Renewable energy powered membrane technology: The effect of wind speed fluctuations on the performance of a wind-powered membrane system for brackish water desalination

Gavin L. Park, Andrea I. Schäfer, Bryce S. Richards

Research output: Contribution to journalArticle

38 Citations (Scopus)

Abstract

A wind-powered reverse osmosis membrane (wind-membrane) system without energy storage was tested using synthetic brackish water (2750 and 5500. mg/L NaCl) over a range of simulated wind speeds under both steady-state and fluctuating conditions. The parameters varied were: (i) average wind speed from 3.7 (system start-up) to 8.7. m/s; (ii) wind turbulence intensity from 0.0 (steady-state conditions) to 0.6 (extreme fluctuations); and (iii) period of oscillation from 15 to 90. s. With a feed water of 2750. mg/L NaCl, the wind-membrane system produced good-quality permeate (<600. mg/L) over the full range of wind speeds and fluctuations. The system performance (in terms of permeate flux and NaCl concentration) at average wind speeds of 7.0. m/s or more was unaffected by fluctuations up to a turbulence intensity of 0.4 and was independent of the period of fluctuation within this operating range. With a feed water of 5500. mg/L NaCl an average wind speed of 7.0. m/s or more was required to produce adequate-quality permeate (<1000. mg/L) under fluctuating conditions. It is concluded that this wind-membrane system can be operated within a safe operating window with large power fluctuations, but further control strategies are required to deal with intermittent operation, especially with higher salinity feed waters. © 2010.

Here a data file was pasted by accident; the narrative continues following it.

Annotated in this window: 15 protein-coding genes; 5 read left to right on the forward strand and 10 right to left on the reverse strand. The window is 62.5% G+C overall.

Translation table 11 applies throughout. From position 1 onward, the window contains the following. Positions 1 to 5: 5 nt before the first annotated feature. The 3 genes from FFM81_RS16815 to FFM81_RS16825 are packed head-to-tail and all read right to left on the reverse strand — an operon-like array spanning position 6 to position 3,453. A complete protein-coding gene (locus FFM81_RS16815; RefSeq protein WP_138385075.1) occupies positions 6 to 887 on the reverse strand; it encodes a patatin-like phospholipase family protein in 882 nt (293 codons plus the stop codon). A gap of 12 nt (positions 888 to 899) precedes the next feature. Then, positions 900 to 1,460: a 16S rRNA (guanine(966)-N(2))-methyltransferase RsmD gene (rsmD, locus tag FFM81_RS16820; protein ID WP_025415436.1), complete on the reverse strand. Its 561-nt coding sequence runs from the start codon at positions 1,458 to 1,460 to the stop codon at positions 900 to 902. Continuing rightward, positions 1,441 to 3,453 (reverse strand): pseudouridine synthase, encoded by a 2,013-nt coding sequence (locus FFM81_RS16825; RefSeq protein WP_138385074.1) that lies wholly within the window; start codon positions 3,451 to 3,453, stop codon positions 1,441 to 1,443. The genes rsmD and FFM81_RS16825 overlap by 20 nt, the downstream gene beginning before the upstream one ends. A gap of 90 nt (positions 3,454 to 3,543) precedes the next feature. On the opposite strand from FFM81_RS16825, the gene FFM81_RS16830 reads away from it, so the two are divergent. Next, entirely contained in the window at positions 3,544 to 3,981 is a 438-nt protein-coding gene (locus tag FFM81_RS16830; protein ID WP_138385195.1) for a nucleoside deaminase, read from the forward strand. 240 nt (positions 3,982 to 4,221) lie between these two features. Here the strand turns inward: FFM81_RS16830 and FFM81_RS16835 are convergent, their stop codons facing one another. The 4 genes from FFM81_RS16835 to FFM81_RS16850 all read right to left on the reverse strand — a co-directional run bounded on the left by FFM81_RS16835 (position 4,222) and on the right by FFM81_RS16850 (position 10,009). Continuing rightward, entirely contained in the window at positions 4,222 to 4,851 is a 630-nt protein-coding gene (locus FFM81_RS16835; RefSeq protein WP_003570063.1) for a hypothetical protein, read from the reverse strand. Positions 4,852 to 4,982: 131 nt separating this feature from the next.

Original languageEnglish
Pages (from-to)34-44
Number of pages11
JournalJournal of Membrane Science
Volume370
Issue number1-2
DOIs
Publication statusPublished - 15 Mar 2011

Keywords

  • Intermittent operation
  • Power fluctuation
  • Renewable energy
  • Reverse osmosis
  • Wind energy

Fingerprint Dive into the research topics of 'Renewable energy powered membrane technology: The effect of wind speed fluctuations on the performance of a wind-powered membrane system for brackish water desalination'. Together they form a unique fingerprint.

Cite this